Before he and the Cincinnati Steam took a few days off for the Independence Day holiday, Trey Ganns was part of a county reunion on the baseball diamond.
Ganns, a 2014 Boone County High School graduate, is a first-year member of the Steam, which is part of the Great Lakes Summer Collegiate League. Also on the team is Hunter Dunn, a 2014 graduate of Cooper High School. On July 2 and 3, the Steam played the Hamilton Joes, which has Conner graduate Cameron Ross on its pitching staff.
The county trio were three of the top high school pitchers in Northern Kentucky during the 2014 season, and they were a big part of the action on the first game of the two-game series between the teams. Dunn was the starting pitcher for the Steam, and he had a rough game giving up five runs in five innings in an eventual 8-5 loss to the Joes. Ross came in relief in the seventh and picked up the win. Ganns had one hit and two walks, scoring a run and driving in one, and grounded out in his lone at-bat against Ross.
“It was really cool,” Ganns said. “Those two guys, I played with in summer ball. It’s awesome we’re able to proceed in our college careers and play together. We’re all good friends and it’s fun getting to play against each other.”
Ganns has been a centerpiece of the Steam offense in his first year with the club, which plays its home games at Cincinnati Western Hills High School. He is third on the team with a .342 batting average and leads the team with two home runs and 14 RBI. He has also started one game on the mound.
“It’s been pretty cool,” he said. “We’re new guys, we didn’t know who each other were, but as time has gone on, we’ve been able to warm up to each other. Every time I go up to bat, I look for a pitch I can hit hard. When there’s a job to get done, getting a runner over, I try to stay focused and help my team win.”
The Steam have been off to a rough start, 7-14 through July 5.
“We’re pretty resilient,” Ganns said. “We haven’t started out like we wanted to, but we all know what we’re capable of. We all have the same goal of making the league tournament and we’re all really focused on that.”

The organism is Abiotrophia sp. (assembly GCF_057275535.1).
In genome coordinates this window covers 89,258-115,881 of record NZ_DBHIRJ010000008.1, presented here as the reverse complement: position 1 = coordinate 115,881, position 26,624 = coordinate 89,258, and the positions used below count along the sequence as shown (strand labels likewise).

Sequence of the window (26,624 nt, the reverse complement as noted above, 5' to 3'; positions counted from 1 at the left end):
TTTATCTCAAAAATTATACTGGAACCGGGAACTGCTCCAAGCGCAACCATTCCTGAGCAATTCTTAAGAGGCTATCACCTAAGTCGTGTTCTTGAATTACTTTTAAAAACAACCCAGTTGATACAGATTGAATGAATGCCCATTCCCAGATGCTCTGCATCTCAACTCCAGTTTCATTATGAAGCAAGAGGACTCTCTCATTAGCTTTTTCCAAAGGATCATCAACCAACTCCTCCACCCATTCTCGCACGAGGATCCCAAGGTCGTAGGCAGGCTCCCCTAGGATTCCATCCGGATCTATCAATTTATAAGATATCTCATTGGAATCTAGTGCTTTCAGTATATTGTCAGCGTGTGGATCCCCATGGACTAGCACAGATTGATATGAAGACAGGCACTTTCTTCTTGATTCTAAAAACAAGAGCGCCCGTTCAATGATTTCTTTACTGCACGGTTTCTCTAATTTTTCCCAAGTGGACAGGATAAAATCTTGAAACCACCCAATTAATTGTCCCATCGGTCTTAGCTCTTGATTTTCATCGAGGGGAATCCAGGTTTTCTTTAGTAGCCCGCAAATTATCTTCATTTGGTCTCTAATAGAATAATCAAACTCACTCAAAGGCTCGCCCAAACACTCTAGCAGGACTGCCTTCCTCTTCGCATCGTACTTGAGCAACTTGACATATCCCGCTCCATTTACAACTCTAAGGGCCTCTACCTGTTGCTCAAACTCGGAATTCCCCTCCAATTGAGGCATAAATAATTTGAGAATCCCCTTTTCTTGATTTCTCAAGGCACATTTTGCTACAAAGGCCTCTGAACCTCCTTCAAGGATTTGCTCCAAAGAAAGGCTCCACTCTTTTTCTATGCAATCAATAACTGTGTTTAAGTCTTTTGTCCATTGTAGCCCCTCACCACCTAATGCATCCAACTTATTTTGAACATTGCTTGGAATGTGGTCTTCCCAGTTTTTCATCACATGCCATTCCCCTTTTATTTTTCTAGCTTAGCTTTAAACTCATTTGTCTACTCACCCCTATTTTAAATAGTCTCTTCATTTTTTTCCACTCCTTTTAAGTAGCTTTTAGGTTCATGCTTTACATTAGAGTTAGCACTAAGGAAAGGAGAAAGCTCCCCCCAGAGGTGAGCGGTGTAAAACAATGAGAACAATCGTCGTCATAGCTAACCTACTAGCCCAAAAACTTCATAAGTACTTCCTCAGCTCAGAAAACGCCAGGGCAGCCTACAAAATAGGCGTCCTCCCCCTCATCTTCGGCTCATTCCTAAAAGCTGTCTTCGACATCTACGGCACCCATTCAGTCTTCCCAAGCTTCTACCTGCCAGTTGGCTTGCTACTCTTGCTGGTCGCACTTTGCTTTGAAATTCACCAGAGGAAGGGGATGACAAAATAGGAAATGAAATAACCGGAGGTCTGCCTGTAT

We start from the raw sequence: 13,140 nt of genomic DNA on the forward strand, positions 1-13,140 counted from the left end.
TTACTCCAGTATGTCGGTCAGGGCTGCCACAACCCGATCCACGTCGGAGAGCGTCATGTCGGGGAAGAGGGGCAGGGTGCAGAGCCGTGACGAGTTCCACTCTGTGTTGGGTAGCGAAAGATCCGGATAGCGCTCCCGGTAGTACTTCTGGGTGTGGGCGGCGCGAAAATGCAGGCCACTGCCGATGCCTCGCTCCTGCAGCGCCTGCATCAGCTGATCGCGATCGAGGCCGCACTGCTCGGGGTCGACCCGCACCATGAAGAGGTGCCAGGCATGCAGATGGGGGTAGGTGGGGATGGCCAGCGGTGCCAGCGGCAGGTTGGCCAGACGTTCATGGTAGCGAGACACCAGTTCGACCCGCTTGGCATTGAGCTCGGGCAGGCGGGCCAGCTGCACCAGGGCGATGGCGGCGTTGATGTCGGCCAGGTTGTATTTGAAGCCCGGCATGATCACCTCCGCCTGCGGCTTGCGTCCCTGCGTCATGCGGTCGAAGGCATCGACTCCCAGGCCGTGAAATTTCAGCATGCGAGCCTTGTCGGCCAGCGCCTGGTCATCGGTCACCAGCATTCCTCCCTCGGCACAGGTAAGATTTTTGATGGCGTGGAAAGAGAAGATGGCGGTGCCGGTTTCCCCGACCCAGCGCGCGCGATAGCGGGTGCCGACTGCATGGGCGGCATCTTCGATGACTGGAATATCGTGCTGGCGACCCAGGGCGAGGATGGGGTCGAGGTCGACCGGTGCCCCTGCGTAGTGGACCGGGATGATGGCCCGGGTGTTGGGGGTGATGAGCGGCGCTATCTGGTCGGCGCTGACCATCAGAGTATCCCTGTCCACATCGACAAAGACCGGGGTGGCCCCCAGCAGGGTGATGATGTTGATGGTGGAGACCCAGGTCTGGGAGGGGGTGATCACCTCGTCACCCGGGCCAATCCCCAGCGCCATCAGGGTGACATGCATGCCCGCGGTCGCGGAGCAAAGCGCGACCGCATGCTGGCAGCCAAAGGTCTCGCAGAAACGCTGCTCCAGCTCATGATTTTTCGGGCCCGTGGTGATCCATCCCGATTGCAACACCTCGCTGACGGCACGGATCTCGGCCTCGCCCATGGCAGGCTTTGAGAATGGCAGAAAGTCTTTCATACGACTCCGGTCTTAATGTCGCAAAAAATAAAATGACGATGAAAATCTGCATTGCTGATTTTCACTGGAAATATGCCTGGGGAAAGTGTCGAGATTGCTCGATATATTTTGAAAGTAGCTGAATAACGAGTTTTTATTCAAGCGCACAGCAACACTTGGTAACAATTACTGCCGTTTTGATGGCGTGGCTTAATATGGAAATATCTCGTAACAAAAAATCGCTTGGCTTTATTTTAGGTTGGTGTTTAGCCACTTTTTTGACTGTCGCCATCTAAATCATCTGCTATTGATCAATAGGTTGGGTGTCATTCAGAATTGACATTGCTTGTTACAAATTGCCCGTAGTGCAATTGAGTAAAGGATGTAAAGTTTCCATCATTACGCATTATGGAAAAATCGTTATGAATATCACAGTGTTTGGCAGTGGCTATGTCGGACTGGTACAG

Ganns, the Ninth Region player of the year as a senior, was 8-2 on the mound with a 1.70 ERA. In his first season at NKU, he started 45 games and was third on the team with a .296 batting. He was tied for second on the team with four home runs and drove in a team-high 25 RBI. He also pitched 11 total innings for the Norse in nine appearances.
“You don’t see one pitch all of the time,” he said. “The speed of the game is completely different. I learned from my older teammates and I tried to follow in their footsteps and be the best players I could be.”
Playing as a freshman in college requires a lot of adjustments, and the Norse will have more next year when they play in the Horizon League, where they just moved to from the southern-based Atlantic Sun. NKU was 17-34 overall.
“I’m actually excited,” Ganns said. “I think we can make noise in this conference. We’re the most southern school in the conference and we have a good recruiting strategy there. I think we’re extremely close as a team. Some schools have their freshmen got picked on a lot, but as soon as we came in, they treated us well and welcomed us. We had great chemistry and it was a fun time.”
Dunn has started four games and has two wins and a 4.03 ERA. Ross has pitched in nine relief appearances with two wins and a 2.25 ERA for the Joes, who are 17-7. They are eligible to be drafted in the Major League Baseball entry process after their junior seasons in two years.
“That’s a goal,” Ganns said. “I would love to play at the next level. I’m taking advice from all my coaches and working on what I need to work on so I can get that opportunity.”
Ganns’ senior-year team was 18-6 and won the 33rd District a year before during his junior season.
“That was my favorite one because we were going up against a really talented Ryle team,” Ganns said. “We had a lot of chemistry and it was nice to see the seniors win a district championship.”
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